How Hormones Affect Depression

If you struggle with depression, there may be a hormonal imbalance at work rather than a chemical one. With the right help you can overcome this issue and get well.

How the Brain Affects Depression and the Body

Through a system of chemical signals the brain controls physiological and psychological functions, including the following ones:

  • Waking and sleeping
  • Optimism and cheerfulness
  • Sadness and mourning
  • Sexual attraction and response
  • Appetite and eating
  • Motivation and reward
  • Anxiety or stress management

Two of the main chemicals involved in this process are neurotransmitters and hormones. Imbalances in these chemical levels can cause a wide variety of symptoms, including the following:

  • Eating disorders
  • Sexual dysfunction
  • Sleep disorders
  • Emotional numbness
  • Anger or rage issues
  • Obsession
  • Panic attacks
  • Depression
  • Suicidal thoughts or actions

There are many medications that manipulate hormone and neurotransmitter levels to correct psychological disorders. While the science behind this type of treatment is still relatively new, it is well understood that most of the medications carry a high risk of dependency or addiction.

How Hormones and Neurotransmitters Work

To understand how hormones and neurotransmitters work, picture hormones as the messages being sent to trigger various responses throughout the body and the mind. Furthermore, think of neurotransmitters as the chemicals that the hormones send their messages through. The main neurotransmitters involved in mood and depression issues are as follows:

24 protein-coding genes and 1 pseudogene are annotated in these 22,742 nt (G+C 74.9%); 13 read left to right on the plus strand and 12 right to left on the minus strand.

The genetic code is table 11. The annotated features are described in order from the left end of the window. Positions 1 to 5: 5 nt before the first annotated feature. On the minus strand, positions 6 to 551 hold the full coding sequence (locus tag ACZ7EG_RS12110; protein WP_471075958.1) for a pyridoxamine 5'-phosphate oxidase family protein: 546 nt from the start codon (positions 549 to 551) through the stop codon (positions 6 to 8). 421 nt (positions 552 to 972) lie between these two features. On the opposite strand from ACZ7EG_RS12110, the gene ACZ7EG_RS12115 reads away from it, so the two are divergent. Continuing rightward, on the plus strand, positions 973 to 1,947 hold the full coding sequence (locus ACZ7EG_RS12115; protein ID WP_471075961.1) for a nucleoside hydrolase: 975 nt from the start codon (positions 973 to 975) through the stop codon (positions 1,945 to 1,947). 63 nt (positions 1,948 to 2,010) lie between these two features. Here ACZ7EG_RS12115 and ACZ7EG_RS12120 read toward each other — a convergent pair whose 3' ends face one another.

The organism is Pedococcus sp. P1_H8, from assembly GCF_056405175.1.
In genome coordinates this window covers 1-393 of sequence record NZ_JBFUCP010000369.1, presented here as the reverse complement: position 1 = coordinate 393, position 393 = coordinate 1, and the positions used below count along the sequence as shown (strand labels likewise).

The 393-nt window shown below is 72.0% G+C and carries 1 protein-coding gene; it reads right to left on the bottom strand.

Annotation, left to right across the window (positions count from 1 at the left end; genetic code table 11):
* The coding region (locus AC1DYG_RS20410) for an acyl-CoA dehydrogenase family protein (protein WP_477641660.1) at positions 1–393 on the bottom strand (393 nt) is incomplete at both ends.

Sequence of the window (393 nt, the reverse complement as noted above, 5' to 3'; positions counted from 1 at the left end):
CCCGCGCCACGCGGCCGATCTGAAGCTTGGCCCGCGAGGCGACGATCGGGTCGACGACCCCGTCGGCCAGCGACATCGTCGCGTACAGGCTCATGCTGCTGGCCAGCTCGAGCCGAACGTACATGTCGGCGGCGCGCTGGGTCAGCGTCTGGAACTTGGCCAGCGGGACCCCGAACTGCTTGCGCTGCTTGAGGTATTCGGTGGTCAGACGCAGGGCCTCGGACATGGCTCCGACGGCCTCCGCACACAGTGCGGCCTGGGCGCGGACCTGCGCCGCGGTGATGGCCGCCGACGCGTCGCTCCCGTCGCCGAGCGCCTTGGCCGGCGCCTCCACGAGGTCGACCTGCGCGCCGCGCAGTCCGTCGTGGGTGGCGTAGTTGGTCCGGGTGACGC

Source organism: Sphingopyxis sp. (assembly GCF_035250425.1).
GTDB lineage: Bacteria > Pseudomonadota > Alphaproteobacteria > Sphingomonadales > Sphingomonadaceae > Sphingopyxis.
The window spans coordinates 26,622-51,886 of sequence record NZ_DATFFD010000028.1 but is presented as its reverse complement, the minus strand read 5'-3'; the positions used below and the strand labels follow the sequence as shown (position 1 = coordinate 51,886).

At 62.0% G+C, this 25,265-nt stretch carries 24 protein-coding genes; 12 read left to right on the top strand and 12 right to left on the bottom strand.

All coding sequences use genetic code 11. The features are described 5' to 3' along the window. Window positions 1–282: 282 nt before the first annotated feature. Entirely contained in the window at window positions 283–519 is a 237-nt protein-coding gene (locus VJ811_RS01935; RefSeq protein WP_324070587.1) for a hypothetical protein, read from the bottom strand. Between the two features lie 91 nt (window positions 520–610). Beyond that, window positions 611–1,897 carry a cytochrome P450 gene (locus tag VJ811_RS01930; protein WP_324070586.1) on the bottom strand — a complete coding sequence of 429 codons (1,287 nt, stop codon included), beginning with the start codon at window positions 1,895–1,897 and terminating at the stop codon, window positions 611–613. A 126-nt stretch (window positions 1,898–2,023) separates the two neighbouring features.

• Norepinephrine is the chemical linked to the “fight or flight” instinct. When this level is too high it may result in heightened anxiety or panic attacks as well as sleeplessness and irritability. When it is too low it may contribute to lethargy or depression.
  • Serotonin is the neurotransmitter connected with sleep. As such it is directly connected to mood. Healthy sleep is critical to emotional health and low levels of serotonin are directly connected to depression, obsessive disorders and even suicidal thoughts or actions.
  • Gamma amino butyric acid (GABA) manages anxiety, stress, panic, sleep and pain tolerance. It interacts with many other neurotransmitters and hormones and seems to be one of the key ingredients in emotional health.
  • Dopamine works throughout the body to affect everything from cardiac and digestive function to thyroid health and mental focus. High levels of dopamine are associated with anger and aggression, while low levels are associated with confused thoughts, lack of focus, depression and even schizophrenia. Healthy dopamine levels allow for relaxation, good mood and general pleasure. Many addictive behaviors (including alcohol abuse, smoking cigarettes and using other drugs) cause spikes in dopamine levels that the brain then craves.

Hormones such as estrogen, progesterone and testosterone interact with these neurotransmitters in many ways. In some cases they actually stimulate the brain’s production, while in others they help accomplish general functions. Relatively little is known as to how these hormones work, but significant studies recognize possible connections between these natural chemicals and various aspects of mood and depression. Major hormonal changes, such as those brought on by puberty, menopause (natural or surgically induced) and childbirth have known connections to depression.

Additional Information on Depression and Hormonal Issues

If you are concerned about issues related to hormonal balance and depression please call our toll-free, 24 hour helpline for personal, confidential and professional advice. Depression is very serious, and help is available for those who need it. Call today and begin getting help now.